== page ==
This is an archived article that was published on sltrib.com in 2012, and information in the article may be outdated. It is provided only for personal research purposes and may not be reprinted.
Election ballots don't just carry politicians' names. Utah voters also are being asked to judge their judges.
This year, there are comprehensive tools to use for both the Voters' Guide by the Utah League of Women Voters, and the Utah Judicial Performance Evaluation Commission's website, www.judges.utah.gov.
I've written about the Voters' Guide website www.lwvutah.org/votersguide and the valuable information it contains about not only candidates, but also two proposed amendments to the Utah Constitution.
On the judicial site, attorneys and court staffers were asked about judges' legal ability, temperament, integrity and communication and administrative skills to help voters determine whether to retain these jurists.
What distinguishes Utah from other states is the commission's recruitment of volunteer courtroom observers who provide an interested outsiders' view of how a judge runs a court.
It's a cadre of about 40 or 50 people, mostly retired, well-educated and with a keen interest in what's happening in the world, says Anthony Schofield, a retired district judge and chairman of the commission.
All underwent 40 hours of training, met with current or former judges and other observers. They also were screened to ensure neutrality. Bias is not tolerated.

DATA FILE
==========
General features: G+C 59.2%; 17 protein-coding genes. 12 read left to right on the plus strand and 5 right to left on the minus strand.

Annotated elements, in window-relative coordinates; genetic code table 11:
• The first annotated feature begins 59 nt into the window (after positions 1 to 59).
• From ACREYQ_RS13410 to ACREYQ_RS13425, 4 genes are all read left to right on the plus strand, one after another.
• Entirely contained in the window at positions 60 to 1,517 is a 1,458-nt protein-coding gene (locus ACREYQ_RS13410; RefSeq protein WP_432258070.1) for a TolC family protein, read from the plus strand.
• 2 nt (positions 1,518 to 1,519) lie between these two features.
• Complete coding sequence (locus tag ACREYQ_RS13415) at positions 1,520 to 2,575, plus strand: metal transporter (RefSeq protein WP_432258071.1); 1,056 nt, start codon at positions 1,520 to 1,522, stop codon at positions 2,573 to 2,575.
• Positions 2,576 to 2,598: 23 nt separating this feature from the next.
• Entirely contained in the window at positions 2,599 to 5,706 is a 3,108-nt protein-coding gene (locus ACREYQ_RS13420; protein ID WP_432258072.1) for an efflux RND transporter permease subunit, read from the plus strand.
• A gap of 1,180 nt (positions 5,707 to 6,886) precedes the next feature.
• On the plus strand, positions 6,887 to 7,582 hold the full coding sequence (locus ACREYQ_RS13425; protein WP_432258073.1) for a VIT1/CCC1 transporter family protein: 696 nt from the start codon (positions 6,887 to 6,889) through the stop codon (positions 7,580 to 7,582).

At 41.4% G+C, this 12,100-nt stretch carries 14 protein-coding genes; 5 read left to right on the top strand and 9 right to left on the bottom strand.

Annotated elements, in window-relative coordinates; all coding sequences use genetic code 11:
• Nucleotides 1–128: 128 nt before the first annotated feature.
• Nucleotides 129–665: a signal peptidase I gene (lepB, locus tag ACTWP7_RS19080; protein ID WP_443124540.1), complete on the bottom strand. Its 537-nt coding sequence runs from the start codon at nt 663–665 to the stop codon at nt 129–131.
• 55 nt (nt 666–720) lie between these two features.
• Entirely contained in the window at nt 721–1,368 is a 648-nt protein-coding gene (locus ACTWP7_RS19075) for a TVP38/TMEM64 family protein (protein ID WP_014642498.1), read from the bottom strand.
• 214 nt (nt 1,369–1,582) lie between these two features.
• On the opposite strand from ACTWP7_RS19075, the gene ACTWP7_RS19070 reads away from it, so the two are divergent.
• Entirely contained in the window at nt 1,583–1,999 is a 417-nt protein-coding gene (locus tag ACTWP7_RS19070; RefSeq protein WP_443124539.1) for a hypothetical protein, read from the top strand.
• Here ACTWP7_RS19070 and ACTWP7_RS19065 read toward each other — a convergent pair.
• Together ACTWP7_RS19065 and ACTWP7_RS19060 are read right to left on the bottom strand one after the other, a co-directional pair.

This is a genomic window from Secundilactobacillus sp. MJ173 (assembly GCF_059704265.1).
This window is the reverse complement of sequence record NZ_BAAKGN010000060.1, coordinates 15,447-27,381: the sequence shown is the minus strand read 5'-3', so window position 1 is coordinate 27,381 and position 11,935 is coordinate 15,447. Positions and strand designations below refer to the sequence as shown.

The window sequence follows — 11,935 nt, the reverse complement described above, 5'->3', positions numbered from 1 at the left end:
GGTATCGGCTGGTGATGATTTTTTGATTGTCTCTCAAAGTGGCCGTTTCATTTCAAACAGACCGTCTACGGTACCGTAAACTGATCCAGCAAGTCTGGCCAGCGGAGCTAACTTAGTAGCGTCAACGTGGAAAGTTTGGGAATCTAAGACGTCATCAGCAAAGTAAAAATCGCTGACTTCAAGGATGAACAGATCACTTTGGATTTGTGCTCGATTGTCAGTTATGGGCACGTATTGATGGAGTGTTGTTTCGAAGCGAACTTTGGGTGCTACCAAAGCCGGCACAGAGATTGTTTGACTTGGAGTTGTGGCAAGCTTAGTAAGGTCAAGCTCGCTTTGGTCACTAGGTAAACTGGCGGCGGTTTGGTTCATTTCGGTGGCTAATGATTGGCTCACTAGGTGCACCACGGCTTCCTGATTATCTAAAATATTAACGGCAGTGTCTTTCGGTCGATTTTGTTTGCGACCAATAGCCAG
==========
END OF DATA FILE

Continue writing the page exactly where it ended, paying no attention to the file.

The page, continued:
"We don't want an agenda," Schofield says. "We ended up with a pool of diligent, thoughtful people."
It's an entirely sensible idea, because outsiders often can see things that elude professionals who spend their days in court.
In one review, observers noted that a juvenile court judge could talk easily with the kid in front of her, even when telling him to get rid of the gum he's chewing.
That judge also gave juveniles and their parents respect and encouragement. She praised kids who had succeeded in getting past their misdeeds, "calling many to the bench for candy and inviting applause."
Attorneys, meanwhile, were asked nearly 30 questions, ranging from how judges follow legal precedent to whether they weigh linguistic and/or cultural differences of those who appear before them.
Lawyers and court staffers graded judges by adjective: Attentive? Receptive? Cantankerous? Flippant?
Perhaps not surprisingly, a lot of attorneys would ding a judge on the "cantankerous" or "flippant" adjectives, while court staffers did not.
All the assessments are vital to analyzing a judge, who controls pretty much everything but the jury's verdict, particularly for plaintiffs or defendants.
In Utah, all judges municipal, state, appellate and Supreme Court are evaluated, and many will appear on a ballot every two years. This year there are 25; in 2014, there will be about 50, Schofield says.
Few if any will have trouble staying on the job. In recent memory, only two state court judges and one justice court judge have been voted out.
This election, Utah voters will have the tools to analyze the people who appear on the ballot. Those two websites help ensure that. Every voter should take advantage of them.
Peg McEntee is a news columnist. Reach her at email@example.com, facebook.com/pegmcentee and Twitter: @pegmcentee.